While the new ‘EU High Representative for Foreign and Security Policy’ marks only a bold first step towards a more unified voice for the EU, the decisions are indeed still based on a state by state consultation mechanism – hence the name representative. This should however not to be downplayed as a less significant change in how the EU approaches its foreign policy. The consultation aspect is in fact essential to reaching agreement and the importance of not only presenting a united front to the rest of the world, but also creating a united front through collaboration and debate. One should thus see this not only as a means to an end, but rather as an important mechanism in itself, whereby new identities are slowly created along with a deeper sense of commitment to a common set of values.
This language is not much different from what we have heard with every attempt the EU has made to push for further political integration. The role of the Common Foreign and Security Policy (CFSP), as agreed upon back in 1993 during the Maastricht Treaty, was in fact presented very much along similar lines. Fifteen years later however, that united front has not been created. If anything, the EU’s political union, and certain any attempts towards a common foreign policy, have completely disintegrated when faced with the War in Iraq and the larger war on terror. Consultation, collaboration and the attempted creation of a common set of values has not worked and is not likely to work in a climate where the ‘New Europe’ in particular is claiming its own identity and interests.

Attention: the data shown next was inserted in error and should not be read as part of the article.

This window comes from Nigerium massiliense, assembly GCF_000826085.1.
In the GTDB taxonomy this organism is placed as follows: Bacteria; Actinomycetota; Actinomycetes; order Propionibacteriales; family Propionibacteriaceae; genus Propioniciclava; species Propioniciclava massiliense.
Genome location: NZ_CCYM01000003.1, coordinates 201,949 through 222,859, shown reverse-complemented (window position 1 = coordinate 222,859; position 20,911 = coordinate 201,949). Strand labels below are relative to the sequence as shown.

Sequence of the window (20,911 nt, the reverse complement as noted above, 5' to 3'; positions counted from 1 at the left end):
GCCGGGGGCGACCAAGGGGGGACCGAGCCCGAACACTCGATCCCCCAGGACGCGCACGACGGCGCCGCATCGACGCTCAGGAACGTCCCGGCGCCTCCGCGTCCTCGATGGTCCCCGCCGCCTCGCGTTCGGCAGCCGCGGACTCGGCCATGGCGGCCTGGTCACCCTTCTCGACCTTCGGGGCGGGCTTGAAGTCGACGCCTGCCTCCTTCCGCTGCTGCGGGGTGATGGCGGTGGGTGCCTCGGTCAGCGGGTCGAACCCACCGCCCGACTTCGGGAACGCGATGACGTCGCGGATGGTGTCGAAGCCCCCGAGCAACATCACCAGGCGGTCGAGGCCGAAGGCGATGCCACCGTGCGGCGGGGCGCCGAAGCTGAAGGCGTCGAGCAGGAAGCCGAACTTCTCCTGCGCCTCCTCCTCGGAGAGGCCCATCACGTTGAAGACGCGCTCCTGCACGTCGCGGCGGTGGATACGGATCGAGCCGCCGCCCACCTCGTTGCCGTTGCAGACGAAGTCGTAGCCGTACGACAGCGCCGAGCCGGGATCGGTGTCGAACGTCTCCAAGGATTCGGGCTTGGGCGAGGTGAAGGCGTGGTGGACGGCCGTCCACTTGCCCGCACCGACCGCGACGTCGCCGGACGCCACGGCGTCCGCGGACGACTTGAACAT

The High Representative will not only act as a spokesman for EU nations when they agree on foreign p...
The High Representative will not only act as a spokesman for EU nations when they agree on foreign policies, but will act as a catalyst around which external policy will increasingly become coordinated. By chairing meetings of EU foreign ministers, he or she will be able to shape the agenda and influence the outcomes of meetings, encouraging member states increasingly to think in terms of common foreign policy positions. They will have added authority from their ability to speak for the EU in the UN Security Council. The High Representative will also direct the EU’s new External Action Service, which brings together policy specialists from both the Council and Commission in a unique manner. With representatives all over the world the EU will develop a foreign service capable of creating and articulating policy positions in a manner that few national governments can match. Over time this will promote the evolution of a true EU foreign and security policy, and will contribute significantly to increased European consciousness among EU citizens and further moves to political unity.